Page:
Background: This study examined predictors of adoption and maintenance of vigorous physical activity over time in a sample of 1,719 randomly selected women and men.
Methods: Based on reported frequency of vigorous exercise in a mail survey at baseline, subjects were classified as sedentary (zero sessions per week), intermediate (one to two sessions per week), or active (three or more sessions per week).
Results: On the same survey subjects reported on 25 potential determinants of physical activity based on a comprehensive learning model. Twenty-four months later, 85% of subjects were resurveyed, and their physical activity levels were classified. Within each baseline category and gender subgroup, predictors of follow-up physical activity were identified. In multivariate analyses, adoption of vigorous exercise by sedentary men was predicted by self-efficacy, age (inverse), and neighborhood environment (inverse). Adoption by sedentary women was predicted by education, self-efficacy, and friend and family support for exercise. Maintenance of vigorous physical activity was predicted by self-efficacy and age (inverse) for initially active men and by education for initially active women.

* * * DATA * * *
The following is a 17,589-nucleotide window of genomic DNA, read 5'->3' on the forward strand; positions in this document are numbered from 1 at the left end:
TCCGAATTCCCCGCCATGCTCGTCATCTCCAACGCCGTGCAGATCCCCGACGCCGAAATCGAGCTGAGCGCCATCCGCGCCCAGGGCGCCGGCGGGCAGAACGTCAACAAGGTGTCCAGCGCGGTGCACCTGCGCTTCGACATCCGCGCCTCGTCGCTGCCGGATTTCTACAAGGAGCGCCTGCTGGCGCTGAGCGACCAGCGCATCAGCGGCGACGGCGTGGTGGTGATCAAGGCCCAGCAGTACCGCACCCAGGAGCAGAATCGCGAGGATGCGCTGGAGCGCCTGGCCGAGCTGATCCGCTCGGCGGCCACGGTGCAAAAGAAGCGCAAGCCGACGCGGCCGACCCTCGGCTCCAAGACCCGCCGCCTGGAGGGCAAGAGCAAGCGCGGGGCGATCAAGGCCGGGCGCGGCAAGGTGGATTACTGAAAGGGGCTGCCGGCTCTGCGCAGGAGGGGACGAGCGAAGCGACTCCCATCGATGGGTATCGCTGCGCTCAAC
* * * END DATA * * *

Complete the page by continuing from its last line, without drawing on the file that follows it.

Conclusion: These results suggest that factors influencing adoption are different for men and women, and there may be different factors influencing adoption versus maintenance of vigorous physical activity.